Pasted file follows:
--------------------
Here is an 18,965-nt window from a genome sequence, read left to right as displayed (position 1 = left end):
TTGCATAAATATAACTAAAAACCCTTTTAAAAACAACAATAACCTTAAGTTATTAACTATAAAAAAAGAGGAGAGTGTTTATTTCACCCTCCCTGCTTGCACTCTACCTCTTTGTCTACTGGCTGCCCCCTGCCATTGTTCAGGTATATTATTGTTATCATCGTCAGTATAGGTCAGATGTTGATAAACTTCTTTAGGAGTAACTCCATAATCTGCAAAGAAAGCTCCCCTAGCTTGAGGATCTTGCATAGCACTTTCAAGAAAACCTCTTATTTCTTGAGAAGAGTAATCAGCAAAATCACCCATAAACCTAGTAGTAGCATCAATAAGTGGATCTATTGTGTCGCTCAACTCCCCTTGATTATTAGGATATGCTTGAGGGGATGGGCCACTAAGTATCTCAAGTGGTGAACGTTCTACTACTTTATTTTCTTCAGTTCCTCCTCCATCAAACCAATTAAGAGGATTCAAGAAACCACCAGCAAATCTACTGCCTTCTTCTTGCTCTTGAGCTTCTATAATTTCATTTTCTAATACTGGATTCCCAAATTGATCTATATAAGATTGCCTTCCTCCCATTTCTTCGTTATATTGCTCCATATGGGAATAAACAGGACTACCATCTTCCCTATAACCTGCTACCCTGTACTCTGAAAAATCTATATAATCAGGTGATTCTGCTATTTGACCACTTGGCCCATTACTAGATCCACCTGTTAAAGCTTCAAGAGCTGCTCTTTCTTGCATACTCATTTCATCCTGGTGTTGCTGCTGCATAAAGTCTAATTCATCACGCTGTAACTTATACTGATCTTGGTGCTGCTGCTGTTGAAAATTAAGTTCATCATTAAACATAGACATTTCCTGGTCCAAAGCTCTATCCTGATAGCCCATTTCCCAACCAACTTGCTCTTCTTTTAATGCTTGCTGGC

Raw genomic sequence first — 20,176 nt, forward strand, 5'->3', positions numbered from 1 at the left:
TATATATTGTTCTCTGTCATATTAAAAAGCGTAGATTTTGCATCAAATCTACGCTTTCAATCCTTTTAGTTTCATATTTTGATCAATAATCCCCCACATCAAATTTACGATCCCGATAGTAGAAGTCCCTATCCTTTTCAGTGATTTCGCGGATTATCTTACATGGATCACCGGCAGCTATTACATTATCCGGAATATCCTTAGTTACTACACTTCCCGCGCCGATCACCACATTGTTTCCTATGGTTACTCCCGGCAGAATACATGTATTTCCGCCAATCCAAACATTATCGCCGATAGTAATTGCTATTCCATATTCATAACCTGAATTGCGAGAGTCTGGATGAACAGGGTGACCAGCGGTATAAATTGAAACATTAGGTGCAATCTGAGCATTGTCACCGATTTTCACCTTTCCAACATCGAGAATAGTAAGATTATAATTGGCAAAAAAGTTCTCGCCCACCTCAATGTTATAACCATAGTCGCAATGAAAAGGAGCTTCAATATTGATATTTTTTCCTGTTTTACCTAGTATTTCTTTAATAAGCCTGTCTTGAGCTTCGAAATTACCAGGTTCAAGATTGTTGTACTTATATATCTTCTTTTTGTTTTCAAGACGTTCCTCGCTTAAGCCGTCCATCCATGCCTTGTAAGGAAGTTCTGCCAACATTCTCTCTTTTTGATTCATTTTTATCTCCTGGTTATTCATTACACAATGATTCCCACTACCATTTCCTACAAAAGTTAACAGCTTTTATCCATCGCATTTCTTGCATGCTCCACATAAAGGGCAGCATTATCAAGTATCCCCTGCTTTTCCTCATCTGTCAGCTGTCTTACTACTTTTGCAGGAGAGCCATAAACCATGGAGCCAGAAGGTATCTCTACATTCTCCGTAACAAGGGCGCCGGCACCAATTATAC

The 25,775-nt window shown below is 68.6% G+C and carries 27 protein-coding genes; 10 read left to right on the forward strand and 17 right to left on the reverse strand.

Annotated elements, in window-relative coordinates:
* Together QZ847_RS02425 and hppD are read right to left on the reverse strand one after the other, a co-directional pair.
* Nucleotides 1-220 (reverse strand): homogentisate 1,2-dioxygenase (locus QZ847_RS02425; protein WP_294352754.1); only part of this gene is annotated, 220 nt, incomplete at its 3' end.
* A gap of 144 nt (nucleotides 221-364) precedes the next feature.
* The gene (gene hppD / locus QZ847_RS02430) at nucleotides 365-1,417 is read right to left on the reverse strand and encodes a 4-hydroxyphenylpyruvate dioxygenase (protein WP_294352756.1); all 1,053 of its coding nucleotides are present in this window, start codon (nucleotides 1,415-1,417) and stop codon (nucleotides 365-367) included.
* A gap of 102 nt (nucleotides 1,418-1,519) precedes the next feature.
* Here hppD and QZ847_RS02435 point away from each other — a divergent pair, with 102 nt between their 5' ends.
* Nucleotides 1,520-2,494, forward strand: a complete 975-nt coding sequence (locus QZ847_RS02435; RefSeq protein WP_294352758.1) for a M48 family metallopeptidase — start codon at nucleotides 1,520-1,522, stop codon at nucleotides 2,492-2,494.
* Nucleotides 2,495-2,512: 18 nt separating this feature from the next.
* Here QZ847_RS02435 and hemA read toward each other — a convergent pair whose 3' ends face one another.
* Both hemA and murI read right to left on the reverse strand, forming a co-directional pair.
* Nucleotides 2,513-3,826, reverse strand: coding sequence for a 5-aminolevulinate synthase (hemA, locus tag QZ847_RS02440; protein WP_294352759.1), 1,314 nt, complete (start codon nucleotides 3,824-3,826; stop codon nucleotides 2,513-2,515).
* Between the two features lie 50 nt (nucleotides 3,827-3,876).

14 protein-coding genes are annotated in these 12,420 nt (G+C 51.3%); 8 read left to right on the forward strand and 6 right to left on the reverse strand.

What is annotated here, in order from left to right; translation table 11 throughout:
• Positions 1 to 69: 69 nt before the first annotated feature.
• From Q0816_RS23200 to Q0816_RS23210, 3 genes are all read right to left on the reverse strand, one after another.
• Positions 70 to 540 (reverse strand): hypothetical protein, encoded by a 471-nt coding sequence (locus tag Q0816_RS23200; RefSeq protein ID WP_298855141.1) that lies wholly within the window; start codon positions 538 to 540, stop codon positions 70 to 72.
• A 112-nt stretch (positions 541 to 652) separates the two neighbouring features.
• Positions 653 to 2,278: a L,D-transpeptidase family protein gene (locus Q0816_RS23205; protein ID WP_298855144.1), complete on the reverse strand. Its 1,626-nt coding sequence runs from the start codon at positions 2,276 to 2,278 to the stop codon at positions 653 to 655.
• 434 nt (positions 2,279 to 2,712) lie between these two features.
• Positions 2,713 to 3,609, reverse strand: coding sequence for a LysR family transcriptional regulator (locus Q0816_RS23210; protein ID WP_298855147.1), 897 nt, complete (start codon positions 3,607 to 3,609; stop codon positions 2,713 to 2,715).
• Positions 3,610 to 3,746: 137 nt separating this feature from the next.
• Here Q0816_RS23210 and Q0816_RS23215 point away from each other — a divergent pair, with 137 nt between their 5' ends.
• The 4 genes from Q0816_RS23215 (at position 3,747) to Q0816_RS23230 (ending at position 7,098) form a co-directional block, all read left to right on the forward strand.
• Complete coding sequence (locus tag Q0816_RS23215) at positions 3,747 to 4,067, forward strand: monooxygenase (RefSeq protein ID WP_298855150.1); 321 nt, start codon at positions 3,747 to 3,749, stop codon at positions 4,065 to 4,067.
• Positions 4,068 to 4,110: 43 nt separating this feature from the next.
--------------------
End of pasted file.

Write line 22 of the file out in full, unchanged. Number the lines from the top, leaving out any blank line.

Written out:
• From Q0816_RS23200 to Q0816_RS23210, 3 genes are all read right to left on the reverse strand, one after another.